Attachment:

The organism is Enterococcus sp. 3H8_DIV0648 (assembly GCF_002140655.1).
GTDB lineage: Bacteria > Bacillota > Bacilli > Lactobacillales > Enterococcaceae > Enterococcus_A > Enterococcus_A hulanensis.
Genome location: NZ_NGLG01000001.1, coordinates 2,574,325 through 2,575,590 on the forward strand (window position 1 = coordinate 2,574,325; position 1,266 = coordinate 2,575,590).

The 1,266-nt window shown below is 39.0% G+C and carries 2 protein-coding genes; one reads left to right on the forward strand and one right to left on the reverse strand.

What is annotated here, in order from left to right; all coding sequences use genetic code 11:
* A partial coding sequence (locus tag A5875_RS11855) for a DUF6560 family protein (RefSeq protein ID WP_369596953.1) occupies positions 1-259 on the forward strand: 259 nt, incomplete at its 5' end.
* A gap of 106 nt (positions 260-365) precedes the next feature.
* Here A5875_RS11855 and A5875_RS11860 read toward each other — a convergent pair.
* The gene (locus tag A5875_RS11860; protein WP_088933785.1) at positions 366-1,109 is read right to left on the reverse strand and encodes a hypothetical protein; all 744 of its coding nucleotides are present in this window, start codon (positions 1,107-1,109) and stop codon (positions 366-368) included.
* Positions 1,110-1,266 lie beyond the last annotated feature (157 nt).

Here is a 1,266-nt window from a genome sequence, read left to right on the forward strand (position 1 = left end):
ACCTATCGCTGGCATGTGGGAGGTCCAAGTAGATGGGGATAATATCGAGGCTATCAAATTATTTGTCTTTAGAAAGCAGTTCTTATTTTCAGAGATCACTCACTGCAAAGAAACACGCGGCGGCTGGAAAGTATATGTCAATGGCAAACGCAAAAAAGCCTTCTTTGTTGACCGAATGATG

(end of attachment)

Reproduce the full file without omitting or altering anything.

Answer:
The organism is Enterococcus sp. 3H8_DIV0648 (assembly GCF_002140655.1).
GTDB lineage: Bacteria > Bacillota > Bacilli > Lactobacillales > Enterococcaceae > Enterococcus_A > Enterococcus_A hulanensis.
Genome location: NZ_NGLG01000001.1, coordinates 2,574,325 through 2,575,590 on the forward strand (window position 1 = coordinate 2,574,325; position 1,266 = coordinate 2,575,590).

The 1,266-nt window shown below is 39.0% G+C and carries 2 protein-coding genes; one reads left to right on the forward strand and one right to left on the reverse strand.

What is annotated here, in order from left to right; all coding sequences use genetic code 11:
* A partial coding sequence (locus tag A5875_RS11855) for a DUF6560 family protein (RefSeq protein ID WP_369596953.1) occupies positions 1-259 on the forward strand: 259 nt, incomplete at its 5' end.
* A gap of 106 nt (positions 260-365) precedes the next feature.
* Here A5875_RS11855 and A5875_RS11860 read toward each other — a convergent pair.
* The gene (locus tag A5875_RS11860; protein WP_088933785.1) at positions 366-1,109 is read right to left on the reverse strand and encodes a hypothetical protein; all 744 of its coding nucleotides are present in this window, start codon (positions 1,107-1,109) and stop codon (positions 366-368) included.
* Positions 1,110-1,266 lie beyond the last annotated feature (157 nt).

Here is a 1,266-nt window from a genome sequence, read left to right on the forward strand (position 1 = left end):
ACCTATCGCTGGCATGTGGGAGGTCCAAGTAGATGGGGATAATATCGAGGCTATCAAATTATTTGTCTTTAGAAAGCAGTTCTTATTTTCAGAGATCACTCACTGCAAAGAAACACGCGGCGGCTGGAAAGTATATGTCAATGGCAAACGCAAAAAAGCCTTCTTTGTTGACCGAATGATG